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Review: MFM Workshop “Make Music Your Business” #3 with Matthew Flaherty

Health Issues A Neglected Concern for Musicians is Addressed

Date: June 27, 2016
Venue: WeWork Wall Street
Review by Dawoud Kringle


The third MFM Workshop kicked off with MFM founder Sohrab Saadat Ladjavardi introducing the organization’s history, and statement of purpose. Saadat made an interesting point; music is not dying out. Musicians can make their situation work, despite the inherent difficulties, and the changing times. We can make a success of ourselves if we have the smarts and the courage.

With that, James Rehm offered the traditional MFM Workshop and Meeting musical interlude. He played and sang an original song, “Ensalada, Empanada, Hello, Adios.”

The speaker was Matthew Flaherty, MS, CSCS (National Strength &.Conditioning Association, National Acadamy of Sports Medicine, StringFirst, Titleist Performance Institute, Functional Movement Screen) was introduced. After introducing himself and his credentials, he went into some details of how he applies his knowledge of health and strength conditioning to the specific needs of musicians.

His company, Stafford Strength, bases their program on the individual’s goals, needs, results, and wants. He explained the FMS: a seven point screen looking at mobility, stability, and coordination.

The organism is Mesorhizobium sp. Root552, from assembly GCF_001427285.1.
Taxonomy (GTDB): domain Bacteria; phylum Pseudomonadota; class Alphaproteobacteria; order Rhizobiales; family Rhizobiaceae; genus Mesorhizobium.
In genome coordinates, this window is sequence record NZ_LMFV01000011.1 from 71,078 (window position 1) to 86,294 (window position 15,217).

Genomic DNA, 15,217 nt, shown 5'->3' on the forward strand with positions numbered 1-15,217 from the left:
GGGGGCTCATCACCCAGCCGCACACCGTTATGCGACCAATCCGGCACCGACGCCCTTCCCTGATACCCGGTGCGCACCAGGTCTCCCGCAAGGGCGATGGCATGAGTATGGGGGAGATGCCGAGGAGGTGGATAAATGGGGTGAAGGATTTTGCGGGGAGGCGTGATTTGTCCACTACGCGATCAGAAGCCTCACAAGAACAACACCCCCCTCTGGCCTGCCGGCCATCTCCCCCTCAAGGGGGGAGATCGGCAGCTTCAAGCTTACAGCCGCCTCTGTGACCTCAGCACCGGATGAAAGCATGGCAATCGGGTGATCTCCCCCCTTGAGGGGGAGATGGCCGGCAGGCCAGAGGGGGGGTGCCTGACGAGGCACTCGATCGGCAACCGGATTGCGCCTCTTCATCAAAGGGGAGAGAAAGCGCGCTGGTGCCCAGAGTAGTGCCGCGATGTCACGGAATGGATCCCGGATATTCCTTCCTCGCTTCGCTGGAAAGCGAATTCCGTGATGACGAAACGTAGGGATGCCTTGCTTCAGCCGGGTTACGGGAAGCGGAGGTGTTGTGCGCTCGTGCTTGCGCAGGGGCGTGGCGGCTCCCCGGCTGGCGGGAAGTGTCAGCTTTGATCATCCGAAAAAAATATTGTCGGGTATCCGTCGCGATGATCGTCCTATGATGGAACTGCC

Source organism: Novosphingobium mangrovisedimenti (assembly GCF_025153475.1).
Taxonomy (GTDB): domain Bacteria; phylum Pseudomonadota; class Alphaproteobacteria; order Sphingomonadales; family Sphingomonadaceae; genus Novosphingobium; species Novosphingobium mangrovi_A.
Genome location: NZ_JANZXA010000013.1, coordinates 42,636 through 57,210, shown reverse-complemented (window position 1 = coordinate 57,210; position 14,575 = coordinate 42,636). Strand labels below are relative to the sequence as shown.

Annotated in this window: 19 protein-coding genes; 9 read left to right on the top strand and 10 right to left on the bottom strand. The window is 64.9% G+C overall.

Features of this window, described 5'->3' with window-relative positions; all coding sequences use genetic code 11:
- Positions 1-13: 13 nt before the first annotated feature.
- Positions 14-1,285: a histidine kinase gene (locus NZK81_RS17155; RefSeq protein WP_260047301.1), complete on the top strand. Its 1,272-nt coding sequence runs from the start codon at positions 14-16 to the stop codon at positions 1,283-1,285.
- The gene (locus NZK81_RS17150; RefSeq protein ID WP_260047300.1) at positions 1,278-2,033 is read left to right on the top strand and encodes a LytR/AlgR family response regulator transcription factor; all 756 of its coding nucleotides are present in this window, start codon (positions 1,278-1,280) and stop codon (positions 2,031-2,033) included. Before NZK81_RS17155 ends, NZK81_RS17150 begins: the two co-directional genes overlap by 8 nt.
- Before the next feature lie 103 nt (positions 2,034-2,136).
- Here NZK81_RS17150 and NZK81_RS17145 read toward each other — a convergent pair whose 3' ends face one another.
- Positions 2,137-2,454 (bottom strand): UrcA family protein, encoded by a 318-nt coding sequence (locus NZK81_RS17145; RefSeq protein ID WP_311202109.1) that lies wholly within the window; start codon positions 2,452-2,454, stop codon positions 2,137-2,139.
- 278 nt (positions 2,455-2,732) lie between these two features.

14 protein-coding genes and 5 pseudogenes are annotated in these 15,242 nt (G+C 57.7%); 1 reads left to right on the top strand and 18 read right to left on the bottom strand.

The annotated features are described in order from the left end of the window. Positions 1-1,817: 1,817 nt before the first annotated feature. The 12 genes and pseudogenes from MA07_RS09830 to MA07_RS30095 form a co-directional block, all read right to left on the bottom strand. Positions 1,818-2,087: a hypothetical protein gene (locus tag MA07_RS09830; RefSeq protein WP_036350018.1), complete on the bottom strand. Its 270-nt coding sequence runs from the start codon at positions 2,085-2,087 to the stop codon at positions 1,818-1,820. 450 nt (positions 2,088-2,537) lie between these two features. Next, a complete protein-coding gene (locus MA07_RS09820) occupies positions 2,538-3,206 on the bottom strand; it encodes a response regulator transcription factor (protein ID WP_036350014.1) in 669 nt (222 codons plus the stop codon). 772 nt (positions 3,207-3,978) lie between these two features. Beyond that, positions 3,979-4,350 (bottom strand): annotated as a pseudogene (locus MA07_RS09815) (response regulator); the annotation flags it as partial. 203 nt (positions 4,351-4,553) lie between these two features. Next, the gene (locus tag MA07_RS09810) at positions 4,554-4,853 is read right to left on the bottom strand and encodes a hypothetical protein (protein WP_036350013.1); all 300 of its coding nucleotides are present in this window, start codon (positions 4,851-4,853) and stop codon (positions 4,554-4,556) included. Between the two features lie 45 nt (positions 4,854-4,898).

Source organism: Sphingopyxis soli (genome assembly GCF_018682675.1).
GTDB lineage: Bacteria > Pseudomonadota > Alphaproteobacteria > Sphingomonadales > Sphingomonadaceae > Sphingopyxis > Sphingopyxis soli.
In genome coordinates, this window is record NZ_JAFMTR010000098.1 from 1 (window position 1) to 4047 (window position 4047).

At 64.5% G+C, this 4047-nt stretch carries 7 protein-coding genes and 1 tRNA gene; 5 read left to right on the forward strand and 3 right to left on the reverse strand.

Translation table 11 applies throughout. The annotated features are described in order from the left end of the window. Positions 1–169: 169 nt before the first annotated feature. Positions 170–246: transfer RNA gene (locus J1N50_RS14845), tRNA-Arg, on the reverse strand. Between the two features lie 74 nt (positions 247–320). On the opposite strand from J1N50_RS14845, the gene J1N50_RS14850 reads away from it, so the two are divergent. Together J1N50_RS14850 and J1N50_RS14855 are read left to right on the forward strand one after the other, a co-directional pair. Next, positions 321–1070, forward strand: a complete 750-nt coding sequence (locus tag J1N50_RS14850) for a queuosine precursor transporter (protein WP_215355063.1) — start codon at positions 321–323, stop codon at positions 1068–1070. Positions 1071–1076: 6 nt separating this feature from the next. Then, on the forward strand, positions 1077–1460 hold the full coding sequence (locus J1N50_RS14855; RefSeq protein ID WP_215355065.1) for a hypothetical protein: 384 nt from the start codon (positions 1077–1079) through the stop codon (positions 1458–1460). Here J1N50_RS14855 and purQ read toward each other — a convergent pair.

His program stresses training for longevity. Some discussion was offered on how the body ages, the factors of illness, pain, etc.

Sometimes these problems can be fixed with changes in one’s breathing pattern. Flaherty spoke about the advantages of diaphragmatic breathing, or “crocodile breathing.” Many attendees were in agreement with this, knowing that proper breathing is important to a musician (and some self-depreciating jokes all around about how easily we forget it).

Posture is an important thing for musicians to consider. Musicians often have specific movements that make changes in their bodies. These asymmetrical anomalies have to be rebalanced. He stressed that things cannot be trained in isolation, only in coordination with the whole body.

Preventative measures include rest, recovery, massage, acupuncture, stretch, and GTG (greasing the groove). Also keeping hydrated, drinking plenty of water. Nutrition was also touched upon (another problem area for some musicians).

After a variety of subjects were covered and brought to the table for analysis, the workshop drew to its conclusion. In keeping with the MFM tradition, Jim Rehm played one more song, Taj Mahal’s “She Caught The Katy,” and the meeting was closed.

Flaherty shared a lot of practical information. It’s clear he knows his craft well, and knows how to apply it to a wide variety of situations and individual health needs. He has some experience as an amateur musician, and knows how some health issues are specific to musicians; even to different instrumentalists (e.g. Movement and body problems of guitarists as opposed to percussionists). Flaherty’s company, Stafford Strength will be working with MFM, and offering the option of much needed health and strength improvement for musicians.

Stafford Strength is offering a 10% discount for Musicians for Musicians members. Details can be found in the Members Portal.

Overall, the workshop was a lively and informative presentation.  And it was a lot of fun too!

Previous Workshops